There was nothing more intimidating than preparing for a private audience with Manchester United manager Sir Alex Ferguson, yet the figure who offered me his hand in friendship was a long way from the tyrant many warned I may be confronted with.
At the tender age of 21, I received my first invitation to conduct a one-on-one interview with the figure whose reputation gave me a sleepless night before I tentatively made my way towards United's old Cliff training base back in 1996.
As I shuffled nervously outside his office waiting for the call to enter, it seemed as if an appointment with an angry dentist would be more appealing, but Ferguson's bark turned out to be far more brutal than his bite.
In my role writing content for match day programmes for Wembley Stadium, Ferguson's office became a regular stopping off point due to United's relentless success in the second half of the 1990s, yet I need not have worried that fresh faced naivety would be used by the most fearsome manager of all as an excuse to dismiss my presence.
Even though he was a man capable of severing the nerves of the most placid of visitors, the Ferguson I was greeted with was welcoming, charming and humorous. He was great company, with my novice reporting status seemingly acting in my favour as he went out of his way to help me on my way.
As former United players and staff will readily confirm, Ferguson has the capacity to be both generous with his time and charming to nervous newcomers, which was my experience back in the day when I was a regular visitor to his kingdom.
"Right, let's get on with this as I'm a busy man," would be his regular start to our chats, with every subject open for discussion as he treated me with the sort of respect seasoned reporters rarely seemed to be afforded.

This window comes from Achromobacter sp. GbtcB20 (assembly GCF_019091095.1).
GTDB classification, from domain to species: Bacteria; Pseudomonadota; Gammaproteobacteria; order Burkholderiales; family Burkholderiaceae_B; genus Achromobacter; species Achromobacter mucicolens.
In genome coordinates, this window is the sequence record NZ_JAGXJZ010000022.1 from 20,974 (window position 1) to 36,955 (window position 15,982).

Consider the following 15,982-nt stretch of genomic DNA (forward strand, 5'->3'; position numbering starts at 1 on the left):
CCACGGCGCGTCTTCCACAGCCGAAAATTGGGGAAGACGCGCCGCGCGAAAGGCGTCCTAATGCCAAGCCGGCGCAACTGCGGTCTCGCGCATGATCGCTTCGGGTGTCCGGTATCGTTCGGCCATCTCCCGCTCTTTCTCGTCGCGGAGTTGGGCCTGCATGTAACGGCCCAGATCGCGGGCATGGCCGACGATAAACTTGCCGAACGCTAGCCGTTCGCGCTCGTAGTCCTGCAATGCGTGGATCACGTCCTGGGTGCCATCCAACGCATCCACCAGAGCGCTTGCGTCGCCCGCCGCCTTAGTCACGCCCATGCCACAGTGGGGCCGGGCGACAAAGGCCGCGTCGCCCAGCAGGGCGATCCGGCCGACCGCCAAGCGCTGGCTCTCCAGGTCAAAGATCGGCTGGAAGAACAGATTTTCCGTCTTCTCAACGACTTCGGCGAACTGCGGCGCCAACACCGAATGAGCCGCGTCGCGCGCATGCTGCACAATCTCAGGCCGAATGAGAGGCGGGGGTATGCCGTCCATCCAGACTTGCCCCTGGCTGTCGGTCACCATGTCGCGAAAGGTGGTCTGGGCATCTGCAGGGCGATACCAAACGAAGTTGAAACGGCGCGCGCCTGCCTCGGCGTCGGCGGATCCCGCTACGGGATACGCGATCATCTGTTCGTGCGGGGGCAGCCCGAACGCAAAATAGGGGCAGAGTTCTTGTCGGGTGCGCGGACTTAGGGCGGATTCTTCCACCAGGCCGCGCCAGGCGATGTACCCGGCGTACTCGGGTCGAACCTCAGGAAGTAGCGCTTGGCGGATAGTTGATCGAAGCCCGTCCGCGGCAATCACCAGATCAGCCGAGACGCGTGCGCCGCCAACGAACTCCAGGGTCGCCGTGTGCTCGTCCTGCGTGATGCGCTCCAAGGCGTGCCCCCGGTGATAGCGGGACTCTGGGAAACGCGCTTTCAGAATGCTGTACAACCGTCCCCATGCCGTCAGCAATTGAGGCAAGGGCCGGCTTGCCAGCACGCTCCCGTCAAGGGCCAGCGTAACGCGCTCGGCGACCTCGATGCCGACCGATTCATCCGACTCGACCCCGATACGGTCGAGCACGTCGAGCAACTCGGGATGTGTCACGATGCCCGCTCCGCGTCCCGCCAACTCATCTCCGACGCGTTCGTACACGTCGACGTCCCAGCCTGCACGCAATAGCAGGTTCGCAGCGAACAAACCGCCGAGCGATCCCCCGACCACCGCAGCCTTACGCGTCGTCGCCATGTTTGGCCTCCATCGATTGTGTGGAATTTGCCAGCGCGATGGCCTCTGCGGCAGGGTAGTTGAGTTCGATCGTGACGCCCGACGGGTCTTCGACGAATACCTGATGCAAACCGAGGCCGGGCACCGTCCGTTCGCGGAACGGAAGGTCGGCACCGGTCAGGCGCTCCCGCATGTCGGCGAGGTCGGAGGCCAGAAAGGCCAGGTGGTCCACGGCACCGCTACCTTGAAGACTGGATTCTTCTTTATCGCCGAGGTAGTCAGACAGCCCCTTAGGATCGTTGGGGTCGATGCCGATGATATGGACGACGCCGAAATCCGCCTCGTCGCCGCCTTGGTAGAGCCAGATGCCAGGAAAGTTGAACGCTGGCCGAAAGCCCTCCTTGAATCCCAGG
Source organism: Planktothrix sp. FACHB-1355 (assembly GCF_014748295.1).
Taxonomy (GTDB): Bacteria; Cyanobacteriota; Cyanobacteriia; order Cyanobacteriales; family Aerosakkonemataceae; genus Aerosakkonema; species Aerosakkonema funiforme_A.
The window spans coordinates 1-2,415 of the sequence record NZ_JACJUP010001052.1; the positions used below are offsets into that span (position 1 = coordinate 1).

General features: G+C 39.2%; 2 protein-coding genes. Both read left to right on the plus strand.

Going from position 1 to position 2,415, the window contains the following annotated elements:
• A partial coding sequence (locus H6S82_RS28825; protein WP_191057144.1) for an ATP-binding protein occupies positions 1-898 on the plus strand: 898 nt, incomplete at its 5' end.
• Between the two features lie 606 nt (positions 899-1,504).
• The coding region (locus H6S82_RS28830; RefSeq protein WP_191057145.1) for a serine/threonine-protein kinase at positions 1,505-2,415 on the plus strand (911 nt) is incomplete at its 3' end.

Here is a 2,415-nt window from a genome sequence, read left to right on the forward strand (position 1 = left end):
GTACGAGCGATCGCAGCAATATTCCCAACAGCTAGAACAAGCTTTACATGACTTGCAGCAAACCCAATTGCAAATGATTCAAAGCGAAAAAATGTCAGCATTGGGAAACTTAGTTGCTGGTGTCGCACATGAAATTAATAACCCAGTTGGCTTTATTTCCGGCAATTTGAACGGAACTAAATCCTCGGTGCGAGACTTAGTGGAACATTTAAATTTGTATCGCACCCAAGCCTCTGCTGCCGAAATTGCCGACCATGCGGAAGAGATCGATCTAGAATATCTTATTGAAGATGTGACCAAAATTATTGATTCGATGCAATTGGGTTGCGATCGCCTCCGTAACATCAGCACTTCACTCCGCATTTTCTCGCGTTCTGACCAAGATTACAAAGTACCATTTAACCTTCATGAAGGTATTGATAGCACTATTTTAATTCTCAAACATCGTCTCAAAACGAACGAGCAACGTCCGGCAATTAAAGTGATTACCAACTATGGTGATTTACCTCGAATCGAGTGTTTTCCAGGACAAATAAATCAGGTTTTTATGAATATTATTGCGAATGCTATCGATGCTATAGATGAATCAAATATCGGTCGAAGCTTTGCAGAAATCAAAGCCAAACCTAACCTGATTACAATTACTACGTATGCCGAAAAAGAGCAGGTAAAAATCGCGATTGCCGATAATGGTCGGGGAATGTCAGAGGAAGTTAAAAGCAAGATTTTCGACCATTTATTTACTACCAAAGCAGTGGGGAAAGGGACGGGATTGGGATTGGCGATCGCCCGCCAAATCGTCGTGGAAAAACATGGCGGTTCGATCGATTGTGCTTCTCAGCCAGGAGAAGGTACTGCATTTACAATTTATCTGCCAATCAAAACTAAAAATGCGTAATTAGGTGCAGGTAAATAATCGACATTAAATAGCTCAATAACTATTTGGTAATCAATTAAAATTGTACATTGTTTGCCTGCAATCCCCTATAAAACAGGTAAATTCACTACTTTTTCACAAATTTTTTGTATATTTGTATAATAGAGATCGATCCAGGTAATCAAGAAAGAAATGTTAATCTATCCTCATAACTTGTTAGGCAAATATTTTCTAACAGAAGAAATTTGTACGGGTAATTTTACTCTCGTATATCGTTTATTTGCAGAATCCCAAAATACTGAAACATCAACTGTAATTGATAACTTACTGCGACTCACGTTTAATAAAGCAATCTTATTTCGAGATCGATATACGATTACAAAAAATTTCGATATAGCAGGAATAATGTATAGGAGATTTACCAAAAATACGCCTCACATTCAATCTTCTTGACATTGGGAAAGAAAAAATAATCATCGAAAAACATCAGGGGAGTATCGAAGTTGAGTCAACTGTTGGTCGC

Talking at length about what makes him tick, his relationship with players and the media and that burning desire to "put United on the pedestal Liverpool have been on for too long". His enthusiasm to give me an interview that would enliven my FA Cup final programme surprised me. Contrary to popular reports, Fergie, it seemed, was one of the good guys after all.
His assistance did not end when I turned my tape off and left his office. Ferguson would help me in setting up interviews with his star players, though he was less than certain when he found me chatting in the corridor with David Beckham, who granted me one of his first ever interviews after a young Gary Neville pulled him out of the dressing room.
"Did I tell you it was okay to talk with him?" Ferguson asked me, inspiring me to offer a bumbling and incoherent response. With that, Fergie's face broke into a broad smile as he chuckled at my discomfort and gave me an assuring tap on the shoulder. My interview with Beckham was not interrupted again.
Then there was the occasion when I was sitting with Fergie when the humble figure of Sir Bobby Charlton was welcomed into the room, ahead of what turned out to be a half an hour chat about all things football. Two football gods and little old me.
What a moment it was for a star-struck kid to spend some time in the company of Ferguson and Charlton, with both listening to my views as if they were as valid as their own. 'Did that really happen?' was my reaction as I left the room. The tape of the conversation I still have in my office desk drawer confirms it did.
I also witnessed an example of the mind games Ferguson played with his players as Gary Pallister knocked on the manager's door and popped his head around the corner mid-way through one of my chats with the United boss.
"I know what you want Pallister," bellowed Ferguson. "We'll talk about that later, now get off." When I asked whether he did know what his central defender wanted, he broke into laughter before muttering. "Of course I don't. But he will go away now thinking he's going to get a telling off later. Ah you've gotta love it."
Ferguson didn't need to be so helpful to a wannabe hack who must have been an annoying interruption to his busy day, yet he was more than keen to help me on my way as the image of this scary monster rapidly melted.
You can only judge a person after meeting them in the flesh and those who portray Ferguson as a bully who uses his position to throw his weight around would be wise to consider an alternative character assessment.
The volcanic despot who has a reputation for having a brief temper was, in fact, a man who was always generous with his time, both for charities and with youngsters who have long been star-struck in his presence.
It is a side of Sir Alex Ferguson that was rarely reported, and on the day when the greatest manager of them all finally called time on his career, those of us fortunate to have spent a few moments in his company can be grateful to have spent fleeting moments in the presence of greatness.